Design and Fabrication of a Nanocantilever for High-Speed Force Microscopy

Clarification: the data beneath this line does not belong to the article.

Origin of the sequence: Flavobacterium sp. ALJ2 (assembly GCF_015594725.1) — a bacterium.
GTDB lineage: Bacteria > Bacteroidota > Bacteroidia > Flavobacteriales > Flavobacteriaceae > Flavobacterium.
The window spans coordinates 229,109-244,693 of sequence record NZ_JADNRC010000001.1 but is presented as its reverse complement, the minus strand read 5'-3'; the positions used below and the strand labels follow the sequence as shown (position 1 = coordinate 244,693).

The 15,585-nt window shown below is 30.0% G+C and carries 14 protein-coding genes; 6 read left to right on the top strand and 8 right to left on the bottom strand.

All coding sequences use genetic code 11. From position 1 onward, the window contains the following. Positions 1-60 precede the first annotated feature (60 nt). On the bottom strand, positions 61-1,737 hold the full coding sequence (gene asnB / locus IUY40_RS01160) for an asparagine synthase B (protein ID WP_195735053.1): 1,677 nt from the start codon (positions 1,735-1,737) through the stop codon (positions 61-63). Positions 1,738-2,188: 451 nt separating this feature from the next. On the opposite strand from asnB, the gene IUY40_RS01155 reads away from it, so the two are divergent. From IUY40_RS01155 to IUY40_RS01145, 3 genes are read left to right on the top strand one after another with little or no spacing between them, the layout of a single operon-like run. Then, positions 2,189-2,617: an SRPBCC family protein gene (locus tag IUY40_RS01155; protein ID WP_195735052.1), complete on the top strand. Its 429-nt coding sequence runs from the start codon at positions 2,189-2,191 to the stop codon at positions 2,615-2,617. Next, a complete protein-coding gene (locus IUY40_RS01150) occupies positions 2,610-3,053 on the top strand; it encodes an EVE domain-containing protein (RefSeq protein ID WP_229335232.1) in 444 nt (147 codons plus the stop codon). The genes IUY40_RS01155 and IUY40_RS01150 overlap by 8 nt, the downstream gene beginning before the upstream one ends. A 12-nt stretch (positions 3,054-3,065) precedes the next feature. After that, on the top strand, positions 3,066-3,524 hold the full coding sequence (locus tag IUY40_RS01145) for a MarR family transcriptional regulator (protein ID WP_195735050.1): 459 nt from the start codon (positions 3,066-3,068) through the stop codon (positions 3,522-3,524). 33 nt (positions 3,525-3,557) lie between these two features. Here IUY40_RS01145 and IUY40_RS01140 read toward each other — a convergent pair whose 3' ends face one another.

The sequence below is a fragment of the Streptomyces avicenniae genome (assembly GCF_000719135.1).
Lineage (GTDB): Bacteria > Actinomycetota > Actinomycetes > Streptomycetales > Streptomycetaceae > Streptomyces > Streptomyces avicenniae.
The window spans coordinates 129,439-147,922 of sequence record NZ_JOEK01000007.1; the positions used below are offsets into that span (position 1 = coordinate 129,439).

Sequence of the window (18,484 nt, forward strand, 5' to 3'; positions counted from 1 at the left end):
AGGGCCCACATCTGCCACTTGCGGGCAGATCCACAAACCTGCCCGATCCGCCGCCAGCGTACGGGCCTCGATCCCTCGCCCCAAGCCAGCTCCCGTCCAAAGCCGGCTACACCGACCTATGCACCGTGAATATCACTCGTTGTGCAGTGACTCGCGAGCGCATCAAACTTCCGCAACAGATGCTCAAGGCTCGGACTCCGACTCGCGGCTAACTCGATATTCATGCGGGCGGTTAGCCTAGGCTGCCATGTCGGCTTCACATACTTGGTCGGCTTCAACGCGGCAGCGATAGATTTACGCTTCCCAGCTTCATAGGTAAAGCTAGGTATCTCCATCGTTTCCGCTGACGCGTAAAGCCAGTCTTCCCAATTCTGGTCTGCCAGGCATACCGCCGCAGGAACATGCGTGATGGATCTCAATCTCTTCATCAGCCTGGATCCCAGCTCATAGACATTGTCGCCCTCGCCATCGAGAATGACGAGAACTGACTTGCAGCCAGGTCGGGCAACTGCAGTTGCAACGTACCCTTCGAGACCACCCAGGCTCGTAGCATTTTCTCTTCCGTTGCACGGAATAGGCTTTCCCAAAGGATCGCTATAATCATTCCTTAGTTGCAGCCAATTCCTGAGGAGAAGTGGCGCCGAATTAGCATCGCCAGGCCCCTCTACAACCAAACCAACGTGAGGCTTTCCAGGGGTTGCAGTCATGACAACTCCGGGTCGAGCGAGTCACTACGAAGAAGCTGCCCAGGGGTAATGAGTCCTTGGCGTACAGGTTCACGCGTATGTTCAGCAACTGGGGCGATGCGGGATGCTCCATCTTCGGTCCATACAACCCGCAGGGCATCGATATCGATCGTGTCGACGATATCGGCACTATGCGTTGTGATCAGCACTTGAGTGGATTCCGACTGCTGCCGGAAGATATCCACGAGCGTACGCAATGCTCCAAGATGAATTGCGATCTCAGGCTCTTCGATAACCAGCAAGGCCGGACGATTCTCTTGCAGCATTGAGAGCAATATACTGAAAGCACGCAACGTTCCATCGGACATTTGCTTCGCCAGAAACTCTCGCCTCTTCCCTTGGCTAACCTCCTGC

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The atomic force microscope (AFM) has become an important tool in many fields ranging from materials science to biology. The central component of the AFM is a probe consisting of a soft cantilever to which a sharp tip is attached. By scanning the probe over the surface of a sample and measuring small deflections of the cantilever, atomic resolution images can be obtained for both conducting and non-conducting samples. Unfortunately, the scan speed of conventional AFM is limited such that several minutes are required to obtain a high-quality image. If the scan speed of the AFM could be increased to allow for dynamic imaging, it could be used for many new applications in materials science, life science and process control. Much of the current work toward high-speed AFM has involved improvements to scanners and electronics. Innovative scanner design and control has resulted in operational frequencies up to 1 MHz while specialized electronics has pushed the feedback bandwidth up to 100 MHz. To realize the full potential of these systems, a cantilever with a resonance frequency much greater than 100 MHz is required. Unfortunately, current microfabrication techniques used to produce AFM cantilevers limits the fundamental resonance frequency to several MHz. The purpose of this project was to miniaturize a cantilever into the nanometer regime allowing for increased resonance frequencies. Three modeling methods were used to design a 200 MHz silicon nitride cantilever suitable for integration into an atomic resolution, frequency-modulation AFM. A process was developed to fabricate the cantilever coupled to an atomic point contact (APC) displacement detector. The cantilever mask and APC electrodes were defined through electron-beam lithography and double-angle evaporation. The cantilever pattern was transferred to the nitride layer through focused ion beam milling; a subsequent wet etch into the underlying Si substrate suspended the structure. Then, using an active feedback system, electromigration was used to form the APC at 77 K and 10E-6 Torr. Progress was also made toward measuring cantilever motion with the APC displacement detector through microwave reflectometry.